A volunteer sorts through donations of food at the Hammersmith and Fulham food bank run by the Trussell Trust in London.
LONDON: Britain’s biggest food bank provider said yesterday that it had witnessed a near three-fold surge in the number of people relying on their handouts over the last 12 months as the economy is mired in difficulty.
The Trussell Trust, a Christian charity, said around 350,000 people received at least three days’ emergency food — an increase of 170 percent compared to the financial year before.
The trust runs 345 food banks — which distribute donated food to people who might otherwise go hungry — and is opening new ones at a rate of three per week. They gave out 2,462 tonnes of food in 2012-2013.
Britain, which is trying to eliminate its budget deficit, will find out Thursday whether it has slipped into a triple-dip recession.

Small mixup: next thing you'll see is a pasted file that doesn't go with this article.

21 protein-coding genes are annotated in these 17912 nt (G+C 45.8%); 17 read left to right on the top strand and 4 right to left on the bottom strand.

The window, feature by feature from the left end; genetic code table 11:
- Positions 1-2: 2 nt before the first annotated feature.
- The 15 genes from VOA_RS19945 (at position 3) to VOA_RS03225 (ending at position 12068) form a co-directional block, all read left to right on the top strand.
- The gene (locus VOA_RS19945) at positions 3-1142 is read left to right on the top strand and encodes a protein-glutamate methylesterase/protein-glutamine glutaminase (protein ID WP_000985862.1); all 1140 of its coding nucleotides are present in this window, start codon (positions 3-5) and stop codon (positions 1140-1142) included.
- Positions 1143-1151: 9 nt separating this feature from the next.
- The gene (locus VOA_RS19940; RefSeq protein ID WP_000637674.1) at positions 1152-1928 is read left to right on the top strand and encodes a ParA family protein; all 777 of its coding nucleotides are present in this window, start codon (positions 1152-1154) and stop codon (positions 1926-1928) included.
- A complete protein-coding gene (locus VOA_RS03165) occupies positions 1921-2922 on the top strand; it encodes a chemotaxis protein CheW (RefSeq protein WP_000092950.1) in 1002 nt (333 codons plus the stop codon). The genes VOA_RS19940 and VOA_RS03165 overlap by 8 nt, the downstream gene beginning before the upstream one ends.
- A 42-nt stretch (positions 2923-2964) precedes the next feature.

The Trussell Trust said the government had to take note of the rising numbers in “food poverty”.
“The sheer volume of people who are turning to food banks because they can’t afford food is a wake-up call to the nation that we cannot ignore the hunger on our doorstep,” said its executive chairman Chris Mould.
“Politicians across the political spectrum urgently need to recognise the real extent of UK food poverty and create fresh policies that better address its underlying causes.”
Food boxes contain at least three days’ supply of non-perishable foods such as tinned fruit, vegetables, meat and fish as well as pasta, cereal, long-life milk, sauces, tea and long-life juice.
Around 129,000 people used Trussell Trust food banks in 2011-2012, up from 61,000 in 2010-2011 and 41,000 in the previous financial year.
“Incomes are being squeezed to breaking point,” said Mould. “We’re seeing people from all kinds of backgrounds turning to food banks: Working people coming in on their lunch-breaks, mums who are going hungry to feed their children, people whose benefits have been delayed and people who are struggling to find enough work.
“It’s shocking that people are going hungry in 21st-century Britain.”
Prime Minister David Cameron claimed in parliament on Wednesday that food bank use had surged under the previous Labour government, which left office in 2010. “These are difficult times and, of course, food bank use went up 10 times under Labour,” he said. AFP